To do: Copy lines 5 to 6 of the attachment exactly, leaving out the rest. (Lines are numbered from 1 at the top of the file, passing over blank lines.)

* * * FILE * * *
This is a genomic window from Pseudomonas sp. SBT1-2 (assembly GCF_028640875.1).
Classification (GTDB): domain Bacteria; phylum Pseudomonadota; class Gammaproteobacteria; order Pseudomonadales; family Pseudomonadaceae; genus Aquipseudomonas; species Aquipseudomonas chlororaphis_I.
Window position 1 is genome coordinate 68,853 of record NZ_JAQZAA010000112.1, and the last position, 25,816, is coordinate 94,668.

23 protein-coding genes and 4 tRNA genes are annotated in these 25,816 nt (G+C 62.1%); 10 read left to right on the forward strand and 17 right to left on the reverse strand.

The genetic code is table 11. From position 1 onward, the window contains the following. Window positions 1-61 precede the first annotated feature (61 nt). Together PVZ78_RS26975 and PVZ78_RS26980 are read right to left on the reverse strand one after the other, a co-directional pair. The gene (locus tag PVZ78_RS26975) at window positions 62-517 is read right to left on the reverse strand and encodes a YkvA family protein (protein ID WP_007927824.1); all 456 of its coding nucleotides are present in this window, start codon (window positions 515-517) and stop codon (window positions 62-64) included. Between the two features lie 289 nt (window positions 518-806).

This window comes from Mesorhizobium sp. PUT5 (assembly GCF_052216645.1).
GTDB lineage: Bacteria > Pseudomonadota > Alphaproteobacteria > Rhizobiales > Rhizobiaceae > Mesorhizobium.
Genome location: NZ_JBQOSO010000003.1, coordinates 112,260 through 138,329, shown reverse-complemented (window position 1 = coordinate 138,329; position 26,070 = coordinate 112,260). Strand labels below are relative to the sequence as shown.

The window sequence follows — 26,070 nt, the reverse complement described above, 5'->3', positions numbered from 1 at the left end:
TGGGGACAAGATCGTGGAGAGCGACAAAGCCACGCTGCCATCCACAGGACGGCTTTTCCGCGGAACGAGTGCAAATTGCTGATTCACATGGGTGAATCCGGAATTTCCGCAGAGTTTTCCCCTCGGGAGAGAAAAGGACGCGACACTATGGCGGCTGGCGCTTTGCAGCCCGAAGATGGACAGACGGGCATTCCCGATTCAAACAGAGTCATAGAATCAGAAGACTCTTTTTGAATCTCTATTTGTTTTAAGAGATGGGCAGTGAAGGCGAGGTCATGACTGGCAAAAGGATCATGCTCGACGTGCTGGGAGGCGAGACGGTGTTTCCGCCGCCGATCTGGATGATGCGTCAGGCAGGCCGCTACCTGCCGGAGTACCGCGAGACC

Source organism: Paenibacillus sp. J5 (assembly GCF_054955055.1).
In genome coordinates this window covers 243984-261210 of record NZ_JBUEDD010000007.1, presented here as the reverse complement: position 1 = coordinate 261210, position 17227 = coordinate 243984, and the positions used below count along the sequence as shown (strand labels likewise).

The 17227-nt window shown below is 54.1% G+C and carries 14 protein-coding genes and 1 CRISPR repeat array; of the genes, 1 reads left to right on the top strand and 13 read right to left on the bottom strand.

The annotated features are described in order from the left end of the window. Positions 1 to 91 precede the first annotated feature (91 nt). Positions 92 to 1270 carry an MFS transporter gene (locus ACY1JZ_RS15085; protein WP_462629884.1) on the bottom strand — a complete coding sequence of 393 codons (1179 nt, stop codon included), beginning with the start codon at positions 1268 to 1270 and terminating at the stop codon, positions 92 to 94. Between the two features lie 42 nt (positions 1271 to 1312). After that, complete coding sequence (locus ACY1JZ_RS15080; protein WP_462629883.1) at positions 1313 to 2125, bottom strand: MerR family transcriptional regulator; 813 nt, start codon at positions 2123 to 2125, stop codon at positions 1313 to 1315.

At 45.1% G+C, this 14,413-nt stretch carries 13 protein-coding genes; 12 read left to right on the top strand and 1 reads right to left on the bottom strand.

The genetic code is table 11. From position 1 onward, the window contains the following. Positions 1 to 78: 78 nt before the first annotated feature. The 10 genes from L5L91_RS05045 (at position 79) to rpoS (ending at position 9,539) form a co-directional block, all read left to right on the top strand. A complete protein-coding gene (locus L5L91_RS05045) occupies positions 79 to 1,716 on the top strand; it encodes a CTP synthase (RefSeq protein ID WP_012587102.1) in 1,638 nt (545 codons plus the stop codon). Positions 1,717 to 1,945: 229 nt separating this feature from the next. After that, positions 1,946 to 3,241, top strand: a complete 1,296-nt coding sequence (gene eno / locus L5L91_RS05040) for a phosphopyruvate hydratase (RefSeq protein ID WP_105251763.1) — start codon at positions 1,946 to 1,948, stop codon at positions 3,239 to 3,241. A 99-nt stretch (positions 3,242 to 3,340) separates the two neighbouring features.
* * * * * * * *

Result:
The genetic code is table 11. From position 1 onward, the window contains the following. Window positions 1-61 precede the first annotated feature (61 nt). Together PVZ78_RS26975 and PVZ78_RS26980 are read right to left on the reverse strand one after the other, a co-directional pair. The gene (locus tag PVZ78_RS26975) at window positions 62-517 is read right to left on the reverse strand and encodes a YkvA family protein (protein ID WP_007927824.1); all 456 of its coding nucleotides are present in this window, start codon (window positions 515-517) and stop codon (window positions 62-64) included. Between the two features lie 289 nt (window positions 518-806).

This window comes from Mesorhizobium sp. PUT5 (assembly GCF_052216645.1).